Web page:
I am TIME Magazine's "Person of the Year"--if only for a few seconds. Message from Audible.com: Don't read. Which came first: Colorado Avalanche the hockey team, or beer? Let's launch!
I never played capture the flag quite like this. Thankfully. FOX Sports launched a campaign last weekend to promote its 2006 NASCAR coverage. The spots will appear in heavy rotation on FOX Sports' coverage of regular season and post-season NFL games. The three ads feature Kurt Busch, Jimmie Johnson and Dale Earnhardt, Jr. playing an intense version of "Capture the Flag." NASCAR drivers are awarded the checkered flag when they win a race; in the ads, the drivers are on foot, maneuvering through an automotive obstacle course chock-full of flying debris, overturned cars, piles of wrecked cars, and fire. With the aid of their pit crews, the drivers make their way toward the coveted checkered flag, sitting high atop a pole. TAXI New York created the campaign.
TIME Magazine launched its Red Border campaign in Times Square on Dec. 1, promoting its upcoming "Person of the Year" issue. Headshots of the nominees appear on the Reuters sign... and so can yours. The magazine's red border surrounds the billboard and copy states, "Person of the Year. Who would you choose?" Those looking for 15 seconds of fame can upload a picture online until Dec. 18, when TIME reveals its "Person of the Year." The winner's headshot will remain displayed through Dec. 19. In addition, a street team will take pictures of pedestrians traipsing through Times Square and transmit those photos onto the billboard within minutes. Once your picture has appeared on the billboard, you are e-mailed a URL to your picture, which can be printed out or sent to friends. I thought it'd be ideal to upload my own picture to use in this space... so here I am! But I wasn't the only one hatching this idea. Fallon created the site.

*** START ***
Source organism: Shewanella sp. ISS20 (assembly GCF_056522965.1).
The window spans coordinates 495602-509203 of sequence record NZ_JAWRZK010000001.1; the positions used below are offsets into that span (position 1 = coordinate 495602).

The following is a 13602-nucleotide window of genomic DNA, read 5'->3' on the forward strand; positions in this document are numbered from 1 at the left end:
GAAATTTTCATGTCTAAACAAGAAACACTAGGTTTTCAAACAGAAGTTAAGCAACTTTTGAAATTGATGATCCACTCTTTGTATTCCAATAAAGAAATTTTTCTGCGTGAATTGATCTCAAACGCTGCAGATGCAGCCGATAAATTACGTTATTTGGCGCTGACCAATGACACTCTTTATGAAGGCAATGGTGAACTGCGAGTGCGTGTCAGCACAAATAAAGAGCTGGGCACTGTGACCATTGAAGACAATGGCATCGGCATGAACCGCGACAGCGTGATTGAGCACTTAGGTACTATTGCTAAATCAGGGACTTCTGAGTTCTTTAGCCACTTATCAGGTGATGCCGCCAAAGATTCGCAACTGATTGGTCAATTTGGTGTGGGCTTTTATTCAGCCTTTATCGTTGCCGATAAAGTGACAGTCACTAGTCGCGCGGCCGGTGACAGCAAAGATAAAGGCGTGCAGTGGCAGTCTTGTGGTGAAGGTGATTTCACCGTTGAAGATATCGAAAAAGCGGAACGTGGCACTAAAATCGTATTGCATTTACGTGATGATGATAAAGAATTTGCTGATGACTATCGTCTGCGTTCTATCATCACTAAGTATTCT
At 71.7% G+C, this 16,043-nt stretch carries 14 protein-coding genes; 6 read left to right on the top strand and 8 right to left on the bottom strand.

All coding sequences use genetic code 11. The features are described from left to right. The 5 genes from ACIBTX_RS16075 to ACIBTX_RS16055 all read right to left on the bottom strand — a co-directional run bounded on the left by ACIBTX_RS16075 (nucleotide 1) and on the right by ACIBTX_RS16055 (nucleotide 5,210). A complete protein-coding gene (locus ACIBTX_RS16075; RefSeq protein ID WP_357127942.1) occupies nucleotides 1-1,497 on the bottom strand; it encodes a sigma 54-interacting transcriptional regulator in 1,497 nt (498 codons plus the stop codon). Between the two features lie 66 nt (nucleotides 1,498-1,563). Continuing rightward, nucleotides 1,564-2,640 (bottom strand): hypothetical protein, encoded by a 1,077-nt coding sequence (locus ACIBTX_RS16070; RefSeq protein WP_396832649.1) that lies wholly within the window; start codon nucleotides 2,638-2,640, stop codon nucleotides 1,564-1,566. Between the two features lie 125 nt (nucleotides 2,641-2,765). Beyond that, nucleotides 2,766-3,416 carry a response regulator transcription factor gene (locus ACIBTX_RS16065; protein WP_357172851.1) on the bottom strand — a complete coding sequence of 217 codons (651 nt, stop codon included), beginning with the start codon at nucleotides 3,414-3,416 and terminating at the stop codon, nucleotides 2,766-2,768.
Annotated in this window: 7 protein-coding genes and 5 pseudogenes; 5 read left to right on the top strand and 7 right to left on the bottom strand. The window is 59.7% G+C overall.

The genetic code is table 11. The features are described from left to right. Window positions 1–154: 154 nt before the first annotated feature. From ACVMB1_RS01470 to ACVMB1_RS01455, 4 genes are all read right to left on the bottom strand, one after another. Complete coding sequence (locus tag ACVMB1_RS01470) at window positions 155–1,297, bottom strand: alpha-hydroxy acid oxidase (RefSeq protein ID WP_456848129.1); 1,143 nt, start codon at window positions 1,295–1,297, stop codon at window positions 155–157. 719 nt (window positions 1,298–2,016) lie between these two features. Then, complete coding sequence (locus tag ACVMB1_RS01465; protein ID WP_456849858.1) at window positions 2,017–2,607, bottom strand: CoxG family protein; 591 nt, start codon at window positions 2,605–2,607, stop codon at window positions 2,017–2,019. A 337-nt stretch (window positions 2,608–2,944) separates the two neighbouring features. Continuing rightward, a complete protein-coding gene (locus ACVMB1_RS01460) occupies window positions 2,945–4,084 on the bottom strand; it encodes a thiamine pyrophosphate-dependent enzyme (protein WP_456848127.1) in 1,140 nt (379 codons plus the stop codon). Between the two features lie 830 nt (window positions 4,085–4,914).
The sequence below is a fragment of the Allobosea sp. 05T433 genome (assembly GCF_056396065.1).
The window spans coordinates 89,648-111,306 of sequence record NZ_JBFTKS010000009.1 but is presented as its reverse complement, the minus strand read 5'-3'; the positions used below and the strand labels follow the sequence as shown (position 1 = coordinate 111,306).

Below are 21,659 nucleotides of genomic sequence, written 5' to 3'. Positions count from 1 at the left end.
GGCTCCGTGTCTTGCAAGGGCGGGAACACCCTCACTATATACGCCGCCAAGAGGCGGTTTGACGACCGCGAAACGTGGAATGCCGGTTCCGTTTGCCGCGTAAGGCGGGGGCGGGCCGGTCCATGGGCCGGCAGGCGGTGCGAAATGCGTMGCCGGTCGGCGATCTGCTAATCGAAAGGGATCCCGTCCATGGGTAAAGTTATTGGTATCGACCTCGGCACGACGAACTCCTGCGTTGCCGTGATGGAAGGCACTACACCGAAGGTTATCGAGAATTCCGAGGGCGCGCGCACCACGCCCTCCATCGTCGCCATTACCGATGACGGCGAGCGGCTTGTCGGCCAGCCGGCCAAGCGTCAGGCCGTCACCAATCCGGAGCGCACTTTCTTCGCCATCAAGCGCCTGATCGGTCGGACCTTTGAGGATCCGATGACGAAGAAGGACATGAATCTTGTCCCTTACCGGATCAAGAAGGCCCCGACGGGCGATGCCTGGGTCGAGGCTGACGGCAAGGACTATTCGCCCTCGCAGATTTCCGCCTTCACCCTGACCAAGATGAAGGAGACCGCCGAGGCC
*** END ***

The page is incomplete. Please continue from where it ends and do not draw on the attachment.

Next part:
Audible, provider of audio entertainment, information and educational programming, has launched a campaign designed to spoof the American Library Association's "Read" public service announcement posters. "Don't Read" hopes to increase awareness of audible.com via online, mobile and e-mail components. Online ads feature a nun, athlete, nerd, police officer, and others listening to Audible programs on MP3 players featuring the headline, "Don't Read." A digital audio player built into the ad allows users to listen to 28 different audio clips directly from the ad. In addition, users can forward the audio clip to friends, who can then listen to the clip at one of two new Web sites, or on their mobile phones. Ads are running on AOL, NYTimes.com, eTrucker, eBay, iVillage, Fandago, USAToday.com, Salon, Wired, NYMetro, Gawker and The Onion, among others. Agency.com created the campaign and handled the media buying and planning.
PepsiCo is making its foray into healthy snacks (the timing could not be more perfect) with Tropicana FruitWise, a line of fruit strips, bars, and drinks made from real fruit and juice. Three 30-second regional TV spots have launched using the tag line, "Goes where other fruit can't." In "Family," a woman leaving for a vacation with her family explains to "someone" that they can't come along because they "wouldn't do well on the plane," and "would never make it through customs." Viewers soon find out that the disappointed party is a life-sized strawberry. "Businesswoman" and "Surfer" follow the same premise. FruitWise launches nationwide in January. Heat San Francisco created the campaign.